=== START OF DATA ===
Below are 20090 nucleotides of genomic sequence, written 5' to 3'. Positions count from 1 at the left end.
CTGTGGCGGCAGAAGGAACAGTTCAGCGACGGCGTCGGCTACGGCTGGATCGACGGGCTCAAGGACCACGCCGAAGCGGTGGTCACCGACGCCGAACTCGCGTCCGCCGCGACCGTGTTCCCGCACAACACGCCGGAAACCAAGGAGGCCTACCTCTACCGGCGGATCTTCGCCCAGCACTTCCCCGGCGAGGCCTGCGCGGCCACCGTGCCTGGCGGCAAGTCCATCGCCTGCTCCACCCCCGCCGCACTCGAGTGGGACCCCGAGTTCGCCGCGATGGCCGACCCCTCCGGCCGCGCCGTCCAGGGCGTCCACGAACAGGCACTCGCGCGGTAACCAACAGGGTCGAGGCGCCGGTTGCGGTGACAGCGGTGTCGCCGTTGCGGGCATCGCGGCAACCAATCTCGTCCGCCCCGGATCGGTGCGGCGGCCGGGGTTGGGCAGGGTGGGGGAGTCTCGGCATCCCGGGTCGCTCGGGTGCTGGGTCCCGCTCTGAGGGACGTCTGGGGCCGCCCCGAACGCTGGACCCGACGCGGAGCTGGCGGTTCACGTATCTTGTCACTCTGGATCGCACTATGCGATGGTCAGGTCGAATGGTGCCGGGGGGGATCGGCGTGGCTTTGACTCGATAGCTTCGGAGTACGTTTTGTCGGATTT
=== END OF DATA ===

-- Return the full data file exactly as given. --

Below are 20090 nucleotides of genomic sequence, written 5' to 3'. Positions count from 1 at the left end.
CTGTGGCGGCAGAAGGAACAGTTCAGCGACGGCGTCGGCTACGGCTGGATCGACGGGCTCAAGGACCACGCCGAAGCGGTGGTCACCGACGCCGAACTCGCGTCCGCCGCGACCGTGTTCCCGCACAACACGCCGGAAACCAAGGAGGCCTACCTCTACCGGCGGATCTTCGCCCAGCACTTCCCCGGCGAGGCCTGCGCGGCCACCGTGCCTGGCGGCAAGTCCATCGCCTGCTCCACCCCCGCCGCACTCGAGTGGGACCCCGAGTTCGCCGCGATGGCCGACCCCTCCGGCCGCGCCGTCCAGGGCGTCCACGAACAGGCACTCGCGCGGTAACCAACAGGGTCGAGGCGCCGGTTGCGGTGACAGCGGTGTCGCCGTTGCGGGCATCGCGGCAACCAATCTCGTCCGCCCCGGATCGGTGCGGCGGCCGGGGTTGGGCAGGGTGGGGGAGTCTCGGCATCCCGGGTCGCTCGGGTGCTGGGTCCCGCTCTGAGGGACGTCTGGGGCCGCCCCGAACGCTGGACCCGACGCGGAGCTGGCGGTTCACGTATCTTGTCACTCTGGATCGCACTATGCGATGGTCAGGTCGAATGGTGCCGGGGGGGATCGGCGTGGCTTTGACTCGATAGCTTCGGAGTACGTTTTGTCGGATTT